DARPA launches program to streamline path of scientific discovery

ARLINGTON, Va. The Defense Advanced Research Projects Agency's (DARPA’s) Defense Sciences Office (DSO) -- which has as its mission the identification and pursuit of high-risk, high-payoff research initiatives across a broad spectrum of science and engineering disciplines -- has announced the first programs under its new Disruptioneering effort, which pushes for faster identification and exploration of bold and risky ideas with the goal of accelerating scientific discovery.

Image: DARPA

Under the new concept, DSO program managers intend to develop small programs of $5 million or less in total funding on an expedited timeline, with an initial target of less than 90 days for progressing from idea inception to contract award and a downstream target of fewer than 75 days.

The initiative’s first two programs are Fundamental Design (FUN DESIGN) and Imaging Through Almost Anything, Anywhere (ITA3): FUN DESIGN aims to investigate new fundamental computational and mathematical building blocks for representing novel and optimized designs of mechanical systems, whereas ITA3 seeks to determine the 3-D resolution/range trade space based on the use of all-pervasive low-frequency, , combined with simple computational methods to consider the challenge of imaging through metal containers, walls, ground, fog, water, and other complex media.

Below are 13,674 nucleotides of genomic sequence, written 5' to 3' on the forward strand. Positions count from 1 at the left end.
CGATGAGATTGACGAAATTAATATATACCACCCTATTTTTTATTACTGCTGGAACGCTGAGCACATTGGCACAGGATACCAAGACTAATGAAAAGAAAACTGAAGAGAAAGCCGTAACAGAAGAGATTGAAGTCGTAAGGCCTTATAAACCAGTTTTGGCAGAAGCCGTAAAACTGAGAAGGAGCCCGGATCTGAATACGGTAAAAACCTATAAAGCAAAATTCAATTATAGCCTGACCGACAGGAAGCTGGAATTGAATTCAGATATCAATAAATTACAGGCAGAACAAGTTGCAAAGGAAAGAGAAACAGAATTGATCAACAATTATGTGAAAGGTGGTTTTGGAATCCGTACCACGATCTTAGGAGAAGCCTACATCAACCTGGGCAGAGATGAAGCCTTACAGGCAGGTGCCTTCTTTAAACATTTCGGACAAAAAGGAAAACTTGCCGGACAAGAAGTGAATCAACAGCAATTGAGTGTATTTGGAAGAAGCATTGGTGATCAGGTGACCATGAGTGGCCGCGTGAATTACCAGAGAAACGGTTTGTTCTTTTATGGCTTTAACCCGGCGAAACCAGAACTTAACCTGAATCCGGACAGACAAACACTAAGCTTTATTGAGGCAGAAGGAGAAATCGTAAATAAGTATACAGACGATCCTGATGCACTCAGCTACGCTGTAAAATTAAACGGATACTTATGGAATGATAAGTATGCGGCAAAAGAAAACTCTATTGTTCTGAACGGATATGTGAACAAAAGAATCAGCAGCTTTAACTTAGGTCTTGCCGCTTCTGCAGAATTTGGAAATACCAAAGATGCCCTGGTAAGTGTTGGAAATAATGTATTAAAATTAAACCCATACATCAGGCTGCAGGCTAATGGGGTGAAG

A Special Notice for FUN DESIGN and (ITA3) has been posted on FedBizOpps at the following links: https://go.usa.gov/xRpgR and https://go.usa.gov/xRpgP.

Tyler McQuade, acting director of DSO, said of the new initiative: “There’s a vast waterfront of research in science and technology that we’re constantly scanning and probing for the next big discovery. These Disruptioneering ‘mini-programs’ are designed to quickly explore some of the most radical and potentially highest-payoff ideas to see if there’s something there to be pursued further. The goal is to speed up the tempo of innovation and ultimately to reduce risk by making smaller targeted investments that could lead to quantum leaps forward in technology for national defense.”

Topics covered in this article